Detroit’s Bankruptcy Means This Year May Represent our most important election

Longtime Michigan Chronicle publisher Sam Logan taught me lots of things. One of the most important lessons I ever learned from him was that in all aspects of life, whether business, political, social or personal, its about communication and education.

With that in mind I thought with everything going on in our city right now I would reach out through the Michigan Chronicle to talk about why this year’s mayoral and city council election is so important to Detroit, and our future.

There will be those who say this election is irrelevant because of the bankruptcy. They couldn’t be more wrong. This may be one of the most important elections we have ever had in Detroit. Who we choose for mayor and for city council will set the tone for our city’s future, and ultimately, the new business model for Detroit.

We need people leading our city who will speak for our citizens and ensure Detroit is clean, safe and inviting for everyone in every neighborhood. They must be able to put personal issues aside and work with and reach out to Kevyn Orr in his position as emergency financial manager and all those involved in the bankruptcy proceeding.

They need to help move Detroit through the bankruptcy process as quickly as possible. It cannot drag out. Our future depends on it. Dragging this out could easily make our city irrelevant in the eyes of new business and in our efforts to attract more talented people to our city.

And, most of all, they must be able to step up to the plate when our city emerges from bankruptcy. In short, they must be catalysts for change and for creating a new business model for our city.

We need Detroiters to do that.

We need leaders, not politicians. The political process is simply a way for us to vote for the leaders of our choice.

So how do we find them? We look for individuals who are honest, have the ability to delegate, can communicate, have a sense of humor, have a positive attitude, are inclusive, have the ability to inspire others and are committed to Detroit. They must also be able hire a staff with the same attributes. Leading the right staff is essential.

They must also be versatile. The people we elect will have to do the most important jobs we have in society — health, education, safety and welfare.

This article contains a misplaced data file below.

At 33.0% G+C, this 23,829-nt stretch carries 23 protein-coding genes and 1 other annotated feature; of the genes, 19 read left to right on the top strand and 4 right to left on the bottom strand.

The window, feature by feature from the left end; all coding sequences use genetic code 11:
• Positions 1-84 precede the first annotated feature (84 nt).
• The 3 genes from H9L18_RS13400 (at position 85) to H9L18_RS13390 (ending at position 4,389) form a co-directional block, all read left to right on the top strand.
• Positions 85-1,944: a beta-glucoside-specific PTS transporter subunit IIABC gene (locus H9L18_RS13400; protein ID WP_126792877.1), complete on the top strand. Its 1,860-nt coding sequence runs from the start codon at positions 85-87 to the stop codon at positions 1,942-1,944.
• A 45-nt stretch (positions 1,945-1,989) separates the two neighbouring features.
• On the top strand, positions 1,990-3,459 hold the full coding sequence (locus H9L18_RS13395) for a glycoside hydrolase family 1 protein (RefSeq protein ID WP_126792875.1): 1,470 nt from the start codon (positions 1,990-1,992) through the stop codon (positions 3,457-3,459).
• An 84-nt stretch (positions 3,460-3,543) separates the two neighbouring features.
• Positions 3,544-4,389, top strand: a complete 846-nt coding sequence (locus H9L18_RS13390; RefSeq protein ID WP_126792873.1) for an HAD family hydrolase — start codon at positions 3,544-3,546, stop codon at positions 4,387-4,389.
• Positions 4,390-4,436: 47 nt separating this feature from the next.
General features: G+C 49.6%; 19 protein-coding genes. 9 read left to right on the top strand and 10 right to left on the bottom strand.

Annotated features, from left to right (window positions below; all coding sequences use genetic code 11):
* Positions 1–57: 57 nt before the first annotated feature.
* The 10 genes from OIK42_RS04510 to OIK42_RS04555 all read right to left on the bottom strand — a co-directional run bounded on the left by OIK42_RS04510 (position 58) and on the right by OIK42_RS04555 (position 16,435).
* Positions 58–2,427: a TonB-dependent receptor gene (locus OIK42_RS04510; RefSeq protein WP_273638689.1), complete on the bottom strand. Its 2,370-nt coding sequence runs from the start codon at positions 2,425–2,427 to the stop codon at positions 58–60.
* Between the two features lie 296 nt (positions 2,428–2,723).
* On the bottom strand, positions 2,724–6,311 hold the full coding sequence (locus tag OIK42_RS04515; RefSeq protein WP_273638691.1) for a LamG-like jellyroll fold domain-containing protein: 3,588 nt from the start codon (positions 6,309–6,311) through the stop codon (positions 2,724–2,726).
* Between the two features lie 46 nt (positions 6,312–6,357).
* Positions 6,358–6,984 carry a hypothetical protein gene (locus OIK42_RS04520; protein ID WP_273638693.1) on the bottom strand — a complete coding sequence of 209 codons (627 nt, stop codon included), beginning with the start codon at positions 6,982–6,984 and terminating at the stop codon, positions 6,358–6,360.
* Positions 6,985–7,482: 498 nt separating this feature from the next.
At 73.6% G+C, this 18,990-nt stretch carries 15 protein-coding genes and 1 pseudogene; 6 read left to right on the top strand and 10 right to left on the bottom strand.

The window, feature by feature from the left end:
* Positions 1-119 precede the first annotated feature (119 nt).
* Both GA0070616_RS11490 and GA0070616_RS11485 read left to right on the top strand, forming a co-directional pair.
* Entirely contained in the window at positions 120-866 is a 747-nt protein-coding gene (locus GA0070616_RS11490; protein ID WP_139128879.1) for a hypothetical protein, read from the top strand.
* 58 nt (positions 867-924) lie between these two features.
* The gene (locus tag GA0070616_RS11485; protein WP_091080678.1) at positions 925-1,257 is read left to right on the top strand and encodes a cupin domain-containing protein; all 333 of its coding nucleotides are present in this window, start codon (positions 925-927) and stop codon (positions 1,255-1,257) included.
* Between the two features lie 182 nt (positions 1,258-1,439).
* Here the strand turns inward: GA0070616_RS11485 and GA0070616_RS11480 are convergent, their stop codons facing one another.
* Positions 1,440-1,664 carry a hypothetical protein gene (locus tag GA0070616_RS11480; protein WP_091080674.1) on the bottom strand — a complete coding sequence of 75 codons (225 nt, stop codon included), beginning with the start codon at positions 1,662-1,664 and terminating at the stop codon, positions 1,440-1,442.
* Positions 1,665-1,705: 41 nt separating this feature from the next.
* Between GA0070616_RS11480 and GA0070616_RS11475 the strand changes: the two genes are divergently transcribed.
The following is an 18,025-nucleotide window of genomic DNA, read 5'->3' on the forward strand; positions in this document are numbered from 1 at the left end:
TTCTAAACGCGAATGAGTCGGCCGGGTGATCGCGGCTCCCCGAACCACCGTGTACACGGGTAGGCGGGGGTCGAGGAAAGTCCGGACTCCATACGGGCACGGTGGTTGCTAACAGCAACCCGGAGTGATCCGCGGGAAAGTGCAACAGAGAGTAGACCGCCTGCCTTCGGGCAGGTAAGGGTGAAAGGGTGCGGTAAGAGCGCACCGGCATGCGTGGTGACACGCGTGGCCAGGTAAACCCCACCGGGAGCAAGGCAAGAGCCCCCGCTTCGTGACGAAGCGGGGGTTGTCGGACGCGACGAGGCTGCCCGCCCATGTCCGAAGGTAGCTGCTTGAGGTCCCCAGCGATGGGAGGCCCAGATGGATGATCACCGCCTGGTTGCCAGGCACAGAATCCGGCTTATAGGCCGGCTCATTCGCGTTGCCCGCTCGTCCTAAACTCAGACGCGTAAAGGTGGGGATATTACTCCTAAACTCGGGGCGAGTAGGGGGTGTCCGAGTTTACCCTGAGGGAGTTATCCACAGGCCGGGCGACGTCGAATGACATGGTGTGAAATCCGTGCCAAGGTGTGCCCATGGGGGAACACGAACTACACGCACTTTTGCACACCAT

Like doctors and nurses who heal the sick, they must help heal Detroit.

Like teachers, they must help educate our citizens and businesses as well as the nation and the world about Detroit’s potential.

Like police officers and firefighters, they must fight to ensure our city is safe and secure.

Like welfare workers and care givers, they must ensure all Detroit’s residents are cared for and given the services they need.

That will take regional cooperation and neighborhood collaboration and tremendous listening and leadership skills.

Detroit and all of its communities need leaders who can lead the people and all Detroit communities to form a new business model for our city. They need to provide an environment that makes business and people come to the city or continue to stay Detroit. And, they must be willing to nurture them with the only reward being the success of seeing them become strong, active members of the Detroit community.

The future of Detroit is truly in the hands of us, the voters. Please do your part on August 6 in the primary and again in November. Please take time to understand the process. This year is complicated with a write-in candidate. If you choose that option make sure you write in the name and fill in the circle.

As always, Sam was right. It is all about education and communication. Thank you, Sam.

Cynthia S. Pasky is the founder, president and CEO of Strategic Staffing Solutions (S3), a Detroit-headquartered global IT and business services company, and chair of the Downtown Detroit Partnership.

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